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  • Pudge you don't know what you are talking about.
    Megret is a bona fide neo-nazi. His ideas are abject and should be fought relentlessly. And yes they make him a slimy bastard. And yes I hate him.
    These people do not participate in Democracy, they just spread hatred and madness.
    BTW there were anti-national front demonstrations every day for 2 weeks in every major city in France, more than a million people marched on May 1rst, and there were virtually no incidents, contrary to what happen a few years ago when n
    --
    mirod
    • Whatever his ideas are, are not the issue. Whether or not he wishes a free exchange of ideas, is not the issue. Granted, his ideas suck, and would go against everything France is supposed to stand for. So? Do you not trust the people to see that and vote accordingly? If not, what are you doing bothering with democracy for?

      And I am not saying there shouldn't be protests, demonstrations, or marches. I am saying that people don't have to get hysterical. I am saying that people don't have to get violent
      • My point is that megret's quote should be put in context: it comes from a neo-nazi, after 2 weeks of incredibly pacific demonstrations in the street against what he represents. There were no calls for violence against the national front in France, just calls for people to vote. Hence what he says is just not true. What happened in The Netherlands has no relation to the French situation. This is just the usual rethoric of a paranoid mind that likes to appear as a victim and is quick to use any opportunity to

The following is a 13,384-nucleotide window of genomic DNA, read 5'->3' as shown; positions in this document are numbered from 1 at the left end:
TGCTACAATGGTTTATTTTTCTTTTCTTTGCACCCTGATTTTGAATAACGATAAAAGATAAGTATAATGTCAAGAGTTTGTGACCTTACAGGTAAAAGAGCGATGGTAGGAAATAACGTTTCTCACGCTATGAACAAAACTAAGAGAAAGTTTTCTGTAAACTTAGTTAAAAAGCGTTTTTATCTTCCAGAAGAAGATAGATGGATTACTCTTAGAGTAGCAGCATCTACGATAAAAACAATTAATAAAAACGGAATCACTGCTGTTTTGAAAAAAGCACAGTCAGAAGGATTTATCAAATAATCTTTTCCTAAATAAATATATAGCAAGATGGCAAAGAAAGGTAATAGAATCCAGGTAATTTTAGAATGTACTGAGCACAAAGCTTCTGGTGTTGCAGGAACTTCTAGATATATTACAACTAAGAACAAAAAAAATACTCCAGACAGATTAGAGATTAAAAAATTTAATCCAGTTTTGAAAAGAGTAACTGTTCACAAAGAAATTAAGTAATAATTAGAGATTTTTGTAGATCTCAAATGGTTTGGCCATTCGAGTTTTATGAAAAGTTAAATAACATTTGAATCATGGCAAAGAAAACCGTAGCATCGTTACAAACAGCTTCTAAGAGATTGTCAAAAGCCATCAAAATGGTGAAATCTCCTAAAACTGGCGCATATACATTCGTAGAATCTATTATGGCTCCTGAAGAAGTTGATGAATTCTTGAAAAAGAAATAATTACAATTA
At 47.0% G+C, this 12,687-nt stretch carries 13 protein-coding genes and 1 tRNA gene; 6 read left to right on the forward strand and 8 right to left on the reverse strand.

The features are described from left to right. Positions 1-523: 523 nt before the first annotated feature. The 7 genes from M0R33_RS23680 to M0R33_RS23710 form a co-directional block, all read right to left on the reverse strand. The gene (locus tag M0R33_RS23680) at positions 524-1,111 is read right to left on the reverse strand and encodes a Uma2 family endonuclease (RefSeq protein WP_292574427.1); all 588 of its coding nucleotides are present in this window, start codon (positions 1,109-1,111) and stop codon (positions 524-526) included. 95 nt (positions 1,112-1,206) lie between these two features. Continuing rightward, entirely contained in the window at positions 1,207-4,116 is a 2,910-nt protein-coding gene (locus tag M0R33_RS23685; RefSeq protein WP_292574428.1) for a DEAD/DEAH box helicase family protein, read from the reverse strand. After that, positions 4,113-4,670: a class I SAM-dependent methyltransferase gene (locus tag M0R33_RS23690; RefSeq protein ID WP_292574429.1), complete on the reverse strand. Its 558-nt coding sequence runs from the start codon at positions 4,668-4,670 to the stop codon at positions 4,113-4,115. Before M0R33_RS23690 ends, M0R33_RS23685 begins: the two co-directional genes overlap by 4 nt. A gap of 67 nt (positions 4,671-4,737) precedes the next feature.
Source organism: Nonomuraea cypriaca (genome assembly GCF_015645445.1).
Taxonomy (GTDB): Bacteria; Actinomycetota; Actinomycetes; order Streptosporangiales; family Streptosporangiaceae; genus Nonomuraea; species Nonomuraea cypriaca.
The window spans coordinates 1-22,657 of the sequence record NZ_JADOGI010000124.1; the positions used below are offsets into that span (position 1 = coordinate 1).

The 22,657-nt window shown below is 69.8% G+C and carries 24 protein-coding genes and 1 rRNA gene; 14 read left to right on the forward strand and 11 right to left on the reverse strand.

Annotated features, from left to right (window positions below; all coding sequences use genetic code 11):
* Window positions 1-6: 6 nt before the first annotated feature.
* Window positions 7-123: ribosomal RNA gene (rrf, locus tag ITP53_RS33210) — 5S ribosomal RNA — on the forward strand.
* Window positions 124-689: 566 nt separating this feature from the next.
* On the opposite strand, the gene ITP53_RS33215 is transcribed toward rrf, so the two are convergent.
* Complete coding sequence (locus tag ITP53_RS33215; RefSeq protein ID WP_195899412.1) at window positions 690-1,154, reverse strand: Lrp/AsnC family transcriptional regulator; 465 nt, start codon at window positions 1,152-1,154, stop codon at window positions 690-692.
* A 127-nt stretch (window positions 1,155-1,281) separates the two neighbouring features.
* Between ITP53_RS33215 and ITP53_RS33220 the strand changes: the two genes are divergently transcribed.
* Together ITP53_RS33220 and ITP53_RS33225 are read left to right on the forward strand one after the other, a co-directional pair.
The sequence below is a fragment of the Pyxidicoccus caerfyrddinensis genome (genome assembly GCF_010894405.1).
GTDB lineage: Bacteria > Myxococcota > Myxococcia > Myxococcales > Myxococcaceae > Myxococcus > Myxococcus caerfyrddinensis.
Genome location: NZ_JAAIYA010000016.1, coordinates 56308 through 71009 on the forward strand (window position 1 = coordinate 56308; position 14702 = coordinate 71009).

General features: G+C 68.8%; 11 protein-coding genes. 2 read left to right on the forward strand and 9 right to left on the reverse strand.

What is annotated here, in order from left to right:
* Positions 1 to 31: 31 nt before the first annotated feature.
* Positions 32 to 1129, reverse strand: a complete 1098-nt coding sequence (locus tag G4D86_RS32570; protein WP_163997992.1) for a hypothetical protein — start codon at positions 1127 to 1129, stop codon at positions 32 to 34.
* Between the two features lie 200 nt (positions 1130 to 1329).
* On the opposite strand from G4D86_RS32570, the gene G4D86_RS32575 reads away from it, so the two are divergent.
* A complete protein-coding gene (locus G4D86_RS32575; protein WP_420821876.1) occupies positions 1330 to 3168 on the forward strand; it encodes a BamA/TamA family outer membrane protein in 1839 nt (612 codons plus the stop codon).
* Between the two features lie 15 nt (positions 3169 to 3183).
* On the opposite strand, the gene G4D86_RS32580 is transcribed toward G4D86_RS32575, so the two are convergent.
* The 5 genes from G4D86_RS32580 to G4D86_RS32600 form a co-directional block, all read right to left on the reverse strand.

--
        mirod
        • I didn't mean specifically that the French people in general, or the demonstrators in general, or you in particular, wanted or called for violence. However, I do agree with him that "hysterical" positions do often lead to violence (note that I took that in my original post and generalized it so as to not make it specific to any group), and this is what I am decrying. People were basically going nuts over the viewpoints of this man, hating him, and being filled with vitriol toward him and his party. That'
          • Actually the anti-le pen demonstrations before the second round of the elections were quite interesting: the right kinda laid low, some of its leaders even said that they thought the demonstrations were counter-productive, making le pen look like a victim. The left embraced the demonstrations but did not overplay its hand. It was mostly people demonstrating as individuals.
            The demonstrations were of course about beating le pen but also about being proud to be French, about apologizing for the stupidity of some of ours, and about what France is, a multi-cultural, modern society, not a closed one based on hate.
            As it turned out voter turnout increased quite dramatically, especially considering Chirac was all but certain of the win and about 40% of the voters did not have a representant in the second round, and le pen did not gain much votes (54000 over the total of his vote + megret's in the first round in Metropolitan france).
            In the end I am quite sure that for a lot of the people who demonstrated, a lot of them for the first time, a renewed sense that voting is useful and a little more will to get involved in the political process.
            --
            mirod